litigant, slave, and laundress, was born probably in Virginia to enslaved parents about whom nothing is known. By the 1830s, she had become the slave of Lawrence Taliaferro, an Indian agent and a major in the U.S. Army. When Taliaferro, a Virginian who had transplanted to Pennsylvania, was stationed at Fort Snelling, Minnesota, he brought Harriet with him. There she met Dred Scott soon after his master, Dr. John Emerson, was also posted at Fort Snelling. Though such weddings were exceedingly rare, Taliaferro, also a justice of the peace, performed a formal marriage ceremony between Scott and Robinson in 1836 or 1837. After the marriage, Harriet Scott was either given or, more likely, sold to Emerson.

Emerson hired the Scotts out to various officers at Fort Snelling before he married Irene Sanford on 6 February 1838. After a brief period at the Jefferson ...

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Eric Gardner

fugitive slave and litigant, was born to unknown parents in the late 1820s. In court documents tied to his famous 1851 fugitive slave case, Sims maintained that he was born in Florida, but both the agents of the slaveholder claiming him and the later public records listed Georgia as his place of birth. Sims also asserted that his father had purchased his freedom as a child, but Massachusetts courts never accepted this claim and instead found him to be the slave of James Potter If Sims was Potter s slave it is unlikely that the two ever interacted personally the South Carolina born Potter owned massive plantations outside of Savannah as well as several hundred slaves and he generally left their management to various agents Potter also had strong affinities for the North he graduated from Yale all of his children were born in Philadelphia and the family ...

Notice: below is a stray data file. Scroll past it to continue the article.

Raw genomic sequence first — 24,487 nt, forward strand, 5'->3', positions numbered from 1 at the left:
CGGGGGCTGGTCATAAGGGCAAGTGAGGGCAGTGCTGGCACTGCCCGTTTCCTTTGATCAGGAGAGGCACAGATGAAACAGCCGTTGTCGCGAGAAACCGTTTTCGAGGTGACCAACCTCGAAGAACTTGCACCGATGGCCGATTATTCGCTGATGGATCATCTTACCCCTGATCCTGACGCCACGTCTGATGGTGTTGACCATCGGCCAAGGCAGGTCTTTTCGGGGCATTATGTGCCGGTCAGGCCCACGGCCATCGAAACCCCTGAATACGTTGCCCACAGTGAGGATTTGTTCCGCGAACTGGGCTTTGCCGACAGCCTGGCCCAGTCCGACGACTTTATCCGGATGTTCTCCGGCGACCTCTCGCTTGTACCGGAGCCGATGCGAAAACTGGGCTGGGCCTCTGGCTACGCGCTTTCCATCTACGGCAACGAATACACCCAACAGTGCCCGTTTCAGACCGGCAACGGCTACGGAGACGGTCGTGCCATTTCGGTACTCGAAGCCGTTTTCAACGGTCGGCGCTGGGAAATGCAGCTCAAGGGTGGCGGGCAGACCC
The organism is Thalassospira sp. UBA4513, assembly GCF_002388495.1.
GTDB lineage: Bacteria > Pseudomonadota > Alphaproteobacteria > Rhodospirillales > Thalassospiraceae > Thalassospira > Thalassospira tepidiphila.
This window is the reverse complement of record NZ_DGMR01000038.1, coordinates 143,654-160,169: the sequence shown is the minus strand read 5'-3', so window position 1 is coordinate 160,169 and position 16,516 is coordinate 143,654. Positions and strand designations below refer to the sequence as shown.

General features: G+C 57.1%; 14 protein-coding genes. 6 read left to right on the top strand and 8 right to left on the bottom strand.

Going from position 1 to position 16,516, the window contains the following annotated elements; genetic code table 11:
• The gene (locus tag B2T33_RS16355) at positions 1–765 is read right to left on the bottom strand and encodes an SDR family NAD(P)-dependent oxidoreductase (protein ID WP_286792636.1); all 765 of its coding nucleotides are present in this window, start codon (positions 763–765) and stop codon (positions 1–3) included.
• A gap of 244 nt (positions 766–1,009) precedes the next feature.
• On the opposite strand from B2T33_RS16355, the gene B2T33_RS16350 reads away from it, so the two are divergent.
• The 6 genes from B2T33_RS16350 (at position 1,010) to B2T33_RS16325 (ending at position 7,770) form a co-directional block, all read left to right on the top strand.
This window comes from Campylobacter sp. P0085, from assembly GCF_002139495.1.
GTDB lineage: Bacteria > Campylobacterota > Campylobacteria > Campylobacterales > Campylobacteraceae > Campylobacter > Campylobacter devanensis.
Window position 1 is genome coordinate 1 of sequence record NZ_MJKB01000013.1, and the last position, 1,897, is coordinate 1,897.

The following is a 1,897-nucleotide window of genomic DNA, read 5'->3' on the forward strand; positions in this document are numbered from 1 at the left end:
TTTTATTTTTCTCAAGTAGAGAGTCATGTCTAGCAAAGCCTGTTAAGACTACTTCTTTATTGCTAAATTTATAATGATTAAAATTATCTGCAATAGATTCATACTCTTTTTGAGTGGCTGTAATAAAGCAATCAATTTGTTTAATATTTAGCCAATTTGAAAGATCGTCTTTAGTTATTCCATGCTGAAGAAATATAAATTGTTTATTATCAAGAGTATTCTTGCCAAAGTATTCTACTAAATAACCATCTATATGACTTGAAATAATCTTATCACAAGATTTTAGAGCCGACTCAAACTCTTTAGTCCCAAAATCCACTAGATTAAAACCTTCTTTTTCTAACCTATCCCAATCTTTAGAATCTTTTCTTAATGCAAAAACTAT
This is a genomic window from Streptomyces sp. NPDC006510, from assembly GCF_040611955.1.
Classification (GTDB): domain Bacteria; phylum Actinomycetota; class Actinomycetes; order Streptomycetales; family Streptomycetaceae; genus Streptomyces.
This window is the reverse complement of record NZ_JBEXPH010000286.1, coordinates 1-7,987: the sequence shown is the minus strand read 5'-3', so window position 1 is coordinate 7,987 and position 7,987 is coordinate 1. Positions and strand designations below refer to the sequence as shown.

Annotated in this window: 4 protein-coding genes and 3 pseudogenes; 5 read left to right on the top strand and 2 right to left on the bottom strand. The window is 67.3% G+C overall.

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Alfred L. Brophy

businessman, lawyer, and civil rights litigant, was born John the Baptist (“J. B.”) Stradford (also sometimes spelled “Stratford”) probably in slavery at Versailles, Kentucky, the son of Julius Caesar Stradford. Little is known about Stradford's childhood. He studied at Oberlin College from 1882 to 1885 and Indianapolis Law School (later Indiana University–Indianapolis. He married Augusta, and they lived in Lawrenceberg, Kansas, among other places, before moving to Tulsa, Oklahoma, in 1899. Stradford owned and operated a rooming house, the Stradford Hotel, in Greenwood, the black section of Tulsa. Like other leaders of the Greenwood community (including fellow lawyers A.-J. Smitherman and Buck Colbert Franklin, the father of John Hope Franklin), Smitherman was concerned with aggressively preventing lynching and other violence. In 1909 Stradford challenged Oklahoma s statute that permitted unequal treatment on segregated railroad cars The statute permitted railroads to provide ...